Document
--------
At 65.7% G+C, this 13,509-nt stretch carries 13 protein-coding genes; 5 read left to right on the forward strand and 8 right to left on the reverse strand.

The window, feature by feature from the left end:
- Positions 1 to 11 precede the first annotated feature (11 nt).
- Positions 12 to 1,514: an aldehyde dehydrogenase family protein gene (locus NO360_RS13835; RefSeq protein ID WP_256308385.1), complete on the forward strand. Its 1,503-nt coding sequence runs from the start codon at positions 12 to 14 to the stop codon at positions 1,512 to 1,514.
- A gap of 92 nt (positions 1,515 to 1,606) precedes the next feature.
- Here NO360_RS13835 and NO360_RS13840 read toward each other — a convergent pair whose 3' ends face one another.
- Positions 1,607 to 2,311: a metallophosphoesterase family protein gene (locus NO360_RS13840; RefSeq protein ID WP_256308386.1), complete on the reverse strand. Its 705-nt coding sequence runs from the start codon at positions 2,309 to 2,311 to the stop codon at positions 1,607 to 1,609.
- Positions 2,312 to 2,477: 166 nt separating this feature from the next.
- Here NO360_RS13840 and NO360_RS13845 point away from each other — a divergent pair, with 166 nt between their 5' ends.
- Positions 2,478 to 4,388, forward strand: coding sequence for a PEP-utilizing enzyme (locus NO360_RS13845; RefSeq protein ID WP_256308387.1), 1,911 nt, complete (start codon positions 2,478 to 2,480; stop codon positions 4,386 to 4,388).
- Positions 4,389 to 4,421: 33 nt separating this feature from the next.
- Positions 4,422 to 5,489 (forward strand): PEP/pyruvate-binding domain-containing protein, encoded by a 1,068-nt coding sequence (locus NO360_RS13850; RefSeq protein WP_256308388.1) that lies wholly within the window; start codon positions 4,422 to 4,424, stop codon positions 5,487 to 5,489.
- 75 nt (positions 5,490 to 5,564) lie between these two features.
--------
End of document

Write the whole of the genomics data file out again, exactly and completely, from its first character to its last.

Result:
At 65.7% G+C, this 13,509-nt stretch carries 13 protein-coding genes; 5 read left to right on the forward strand and 8 right to left on the reverse strand.

The window, feature by feature from the left end:
- Positions 1 to 11 precede the first annotated feature (11 nt).
- Positions 12 to 1,514: an aldehyde dehydrogenase family protein gene (locus NO360_RS13835; RefSeq protein ID WP_256308385.1), complete on the forward strand. Its 1,503-nt coding sequence runs from the start codon at positions 12 to 14 to the stop codon at positions 1,512 to 1,514.
- A gap of 92 nt (positions 1,515 to 1,606) precedes the next feature.
- Here NO360_RS13835 and NO360_RS13840 read toward each other — a convergent pair whose 3' ends face one another.
- Positions 1,607 to 2,311: a metallophosphoesterase family protein gene (locus NO360_RS13840; RefSeq protein ID WP_256308386.1), complete on the reverse strand. Its 705-nt coding sequence runs from the start codon at positions 2,309 to 2,311 to the stop codon at positions 1,607 to 1,609.
- Positions 2,312 to 2,477: 166 nt separating this feature from the next.
- Here NO360_RS13840 and NO360_RS13845 point away from each other — a divergent pair, with 166 nt between their 5' ends.
- Positions 2,478 to 4,388, forward strand: coding sequence for a PEP-utilizing enzyme (locus NO360_RS13845; RefSeq protein ID WP_256308387.1), 1,911 nt, complete (start codon positions 2,478 to 2,480; stop codon positions 4,386 to 4,388).
- Positions 4,389 to 4,421: 33 nt separating this feature from the next.
- Positions 4,422 to 5,489 (forward strand): PEP/pyruvate-binding domain-containing protein, encoded by a 1,068-nt coding sequence (locus NO360_RS13850; RefSeq protein WP_256308388.1) that lies wholly within the window; start codon positions 4,422 to 4,424, stop codon positions 5,487 to 5,489.
- 75 nt (positions 5,490 to 5,564) lie between these two features.